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[2] φύζα, regulariy flight accompanied by fear; but the latter idea predominates in the present context: ‘panic.’

φόβου, as commonly in Homer, ‘flight.’

βεβολήατο, § 142.4, a.

[4] ὀρίνετον, aorist subjunctive or present indicative? Cf. § § 143; 144. II; 145; 197.

ιχθυόεντα, § 159.

[5] The northwest wind is meant.

[7] ἔχευεν, gnomic aorist § 184).

[8] Like a wild storm at sea was the spirit of the Achaeans, rent alike by fear and grief.

[10] φοίτα, the tense expresses repeated action.

[13] εἰν ἀγορῇ, § 35.

ἄν, § 46.

[18] 18-25. See notes on parallel passage, B 111-118.

[19] τότε refers to the occasion of the deceptive dream which Zeus sent to Agamemnon before the dawn a few days previous (B 8 ff.).

[26] 26-28. Agamemnon made this same proposal before the first day of battle, B 139-141. Then he spoke the words insincerely, to test his men's bravery; but now he speaks in good earnest.

[33] agrees with the predicate noun “θέμις”. In the assembly (“ἀγορῇ”) there is equality of speech, for the heroes at least.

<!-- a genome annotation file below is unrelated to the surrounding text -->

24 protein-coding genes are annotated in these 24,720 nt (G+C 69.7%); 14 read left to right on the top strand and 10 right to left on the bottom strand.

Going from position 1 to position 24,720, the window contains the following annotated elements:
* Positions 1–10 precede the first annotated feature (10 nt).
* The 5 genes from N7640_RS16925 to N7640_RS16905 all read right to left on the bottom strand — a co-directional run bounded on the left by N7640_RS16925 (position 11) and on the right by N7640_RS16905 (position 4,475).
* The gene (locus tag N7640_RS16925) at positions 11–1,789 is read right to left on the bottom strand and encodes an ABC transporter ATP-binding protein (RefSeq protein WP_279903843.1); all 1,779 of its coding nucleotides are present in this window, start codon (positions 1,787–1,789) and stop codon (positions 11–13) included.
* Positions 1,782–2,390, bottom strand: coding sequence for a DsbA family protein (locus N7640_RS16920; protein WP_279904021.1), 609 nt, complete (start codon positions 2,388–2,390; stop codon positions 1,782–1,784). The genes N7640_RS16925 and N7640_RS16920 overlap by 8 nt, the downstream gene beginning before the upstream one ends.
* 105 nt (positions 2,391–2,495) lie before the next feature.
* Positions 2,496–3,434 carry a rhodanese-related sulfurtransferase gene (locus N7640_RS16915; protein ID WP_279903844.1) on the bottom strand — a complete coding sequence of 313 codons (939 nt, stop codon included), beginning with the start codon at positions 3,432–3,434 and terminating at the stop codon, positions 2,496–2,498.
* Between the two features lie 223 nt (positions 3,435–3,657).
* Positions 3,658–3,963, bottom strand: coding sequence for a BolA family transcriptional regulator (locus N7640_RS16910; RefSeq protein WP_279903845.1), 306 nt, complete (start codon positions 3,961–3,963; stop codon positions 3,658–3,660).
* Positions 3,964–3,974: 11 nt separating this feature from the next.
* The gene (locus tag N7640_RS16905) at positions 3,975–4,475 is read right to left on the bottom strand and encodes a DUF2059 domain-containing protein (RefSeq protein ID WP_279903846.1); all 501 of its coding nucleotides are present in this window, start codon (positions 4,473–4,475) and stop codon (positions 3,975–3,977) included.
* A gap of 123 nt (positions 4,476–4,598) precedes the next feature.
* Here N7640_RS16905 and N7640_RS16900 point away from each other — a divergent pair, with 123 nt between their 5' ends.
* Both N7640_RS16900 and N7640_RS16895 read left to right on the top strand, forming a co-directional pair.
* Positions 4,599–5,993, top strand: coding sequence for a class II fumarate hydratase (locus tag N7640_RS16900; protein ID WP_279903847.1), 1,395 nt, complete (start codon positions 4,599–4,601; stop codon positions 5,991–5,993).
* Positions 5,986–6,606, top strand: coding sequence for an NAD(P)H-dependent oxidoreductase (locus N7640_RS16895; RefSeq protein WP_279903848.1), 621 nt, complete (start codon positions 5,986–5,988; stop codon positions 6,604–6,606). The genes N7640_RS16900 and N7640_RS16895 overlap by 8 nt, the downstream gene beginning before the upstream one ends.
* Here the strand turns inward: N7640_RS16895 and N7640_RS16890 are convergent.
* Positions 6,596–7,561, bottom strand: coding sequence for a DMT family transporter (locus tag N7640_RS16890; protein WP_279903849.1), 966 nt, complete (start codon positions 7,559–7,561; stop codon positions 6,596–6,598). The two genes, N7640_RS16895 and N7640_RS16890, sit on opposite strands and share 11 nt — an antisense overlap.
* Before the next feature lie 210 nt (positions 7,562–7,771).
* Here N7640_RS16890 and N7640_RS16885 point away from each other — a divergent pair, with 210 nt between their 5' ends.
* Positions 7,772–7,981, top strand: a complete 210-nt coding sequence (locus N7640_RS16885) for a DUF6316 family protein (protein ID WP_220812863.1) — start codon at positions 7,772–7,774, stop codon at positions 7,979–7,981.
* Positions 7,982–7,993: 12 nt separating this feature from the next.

[34] This disparagement of Diomedes's courage occurs in a speech of Agamemnon, in the course of the first day of battle (4.370-400). It begins “ μοι, Τυδέος υἱὲ δαΐφρονος ἱπποδάμοιο, τί πτώσσεις;

‘Ah me, son of the valiant knight Tydeus, why do you cower?’ But Agamemnon does not, in the passage referred to, actually use the words “ἀπτόλεμον καὶ ἀνάλκιδα” (l. 35).

[37] διάνδιχα, with one of two gifts, ‘by halves.’ Diomedes's taunt seems unjustifiable, for according to Helen's testimony (3.179) Agamemnon was “ἀμφότερον, βασιλεύς τ᾽ ἀγαθὸς κρατερός τ᾽ αἰχμητής”, ‘both a good king and a brave fighter.’

[39] τε, agreeing with predicate noun “κράτος”.

[40] δαιμόνι᾽ε), cf. A 561.

[42] ὥς τε (=Attic “ὥστε”) νέεσθαι, is set ‘on returning.’

[43] πάρ, § 46. Supply “έστί”.

[46] διαπέρσομεν, § § 143; 144, II.

With “εἰ δὲ καὶ αὐτοί” supply “ἐθέλουσι φυγεῖν”.

[47] φευγόντων, imperative. Compare Agamemnon's proposal, l. 27.

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